(I also have an interest in taking photographs of post offices).
But........are they stamps?
Well Gibbons certainly catalogued them but now (I am open to correction) list them seperately as "Machine Labels".
For what its worth, about three years ago a collector asked me to send him some Irish stamps and about 50% of the stamps I sent were SOARs and I wanted nothing in return but he was actually very angry to the point of rudeness that these were NOT stamps as they were not listed in Scotts.
There is really no real value to them.
But for me they ARE stamps. My main source is of course kiloware. I already have 6,000 in a collection and maybe another 3,000 unsorted.
This might help
https://collectingstampsofireland.w....com/?s=SOAR
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Edited by FitzjamesHorse - 07/01/2021 08:31 am
Pillar Of The Community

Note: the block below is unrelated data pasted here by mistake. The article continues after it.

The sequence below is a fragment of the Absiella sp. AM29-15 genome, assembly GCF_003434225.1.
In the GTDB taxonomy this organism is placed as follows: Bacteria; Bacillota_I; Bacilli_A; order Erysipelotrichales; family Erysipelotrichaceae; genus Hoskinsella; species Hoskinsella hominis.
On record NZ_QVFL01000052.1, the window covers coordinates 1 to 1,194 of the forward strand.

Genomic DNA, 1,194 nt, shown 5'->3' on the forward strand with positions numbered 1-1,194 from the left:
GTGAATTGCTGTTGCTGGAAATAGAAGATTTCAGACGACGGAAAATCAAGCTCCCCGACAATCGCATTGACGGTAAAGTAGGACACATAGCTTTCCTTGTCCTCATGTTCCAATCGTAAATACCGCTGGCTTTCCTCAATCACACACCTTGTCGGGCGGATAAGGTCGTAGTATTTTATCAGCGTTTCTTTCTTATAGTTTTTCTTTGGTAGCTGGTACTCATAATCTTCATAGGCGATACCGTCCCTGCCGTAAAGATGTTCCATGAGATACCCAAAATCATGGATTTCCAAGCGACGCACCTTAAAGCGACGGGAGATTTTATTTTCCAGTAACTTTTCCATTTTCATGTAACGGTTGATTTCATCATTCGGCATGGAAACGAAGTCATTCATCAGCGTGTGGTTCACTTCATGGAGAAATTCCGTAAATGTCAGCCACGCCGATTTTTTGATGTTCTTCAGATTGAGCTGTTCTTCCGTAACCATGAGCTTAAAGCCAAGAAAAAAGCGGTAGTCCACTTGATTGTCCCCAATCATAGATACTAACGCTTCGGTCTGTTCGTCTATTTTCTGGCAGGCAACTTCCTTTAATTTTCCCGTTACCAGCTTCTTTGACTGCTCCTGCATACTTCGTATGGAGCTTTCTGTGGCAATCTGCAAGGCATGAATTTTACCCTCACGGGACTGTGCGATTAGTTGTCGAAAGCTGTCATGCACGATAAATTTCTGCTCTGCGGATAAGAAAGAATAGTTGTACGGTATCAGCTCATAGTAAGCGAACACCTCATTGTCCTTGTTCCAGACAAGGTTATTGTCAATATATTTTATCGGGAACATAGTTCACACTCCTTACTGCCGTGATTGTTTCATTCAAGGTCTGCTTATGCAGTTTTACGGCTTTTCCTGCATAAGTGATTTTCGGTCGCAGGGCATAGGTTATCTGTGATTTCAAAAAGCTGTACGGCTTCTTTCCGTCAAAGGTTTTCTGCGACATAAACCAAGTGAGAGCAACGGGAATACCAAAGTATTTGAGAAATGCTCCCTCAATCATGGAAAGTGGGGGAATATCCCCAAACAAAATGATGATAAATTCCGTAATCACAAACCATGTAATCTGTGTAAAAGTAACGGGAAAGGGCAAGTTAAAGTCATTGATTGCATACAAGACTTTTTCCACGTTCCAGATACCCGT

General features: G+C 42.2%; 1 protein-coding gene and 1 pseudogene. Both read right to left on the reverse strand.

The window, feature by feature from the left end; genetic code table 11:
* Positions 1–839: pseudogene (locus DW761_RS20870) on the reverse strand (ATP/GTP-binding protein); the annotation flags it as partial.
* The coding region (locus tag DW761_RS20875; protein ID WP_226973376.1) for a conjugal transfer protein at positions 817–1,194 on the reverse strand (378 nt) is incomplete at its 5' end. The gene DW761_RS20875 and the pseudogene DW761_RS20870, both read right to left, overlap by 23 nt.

United States
1223 Posts
Posted 08/11/2021   05:33 am  Show Profile Bookmark this reply Add erilaz to your friends list  Get a Link to this Reply
I occasionally buy phone cards from a Delcampe seller in Austria who often uses these to mail my purchases. In addition to the denomination, the post office or event where it was purchased is printed on the stamp.
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Valued Member
United Kingdom
82 Posts
Posted 08/13/2021   09:18 am  Show Profile Bookmark this reply Add WillUK to your friends list  Get a Link to this Reply
Interesting series and I think whatever you get that is official and can be attached to an envelope and mailed is a stamp. What is not a stamp is most of the "collector" issues (IMHO). I am a Canadian currently living in N Ireland and also set aside the undamaged labels or indeed covers if they look great. Value - likely nil. I asked some similar questions on the UK stamp labels http://goscf.com/t/78199

I dont collect the mailing labels that you print yourself on your home printer ( eBay depop etc) but the official stamp labels from the Post Office I do keep. It is also amazing how few of these survive in decent condition. Just my 0.02 euro cents worth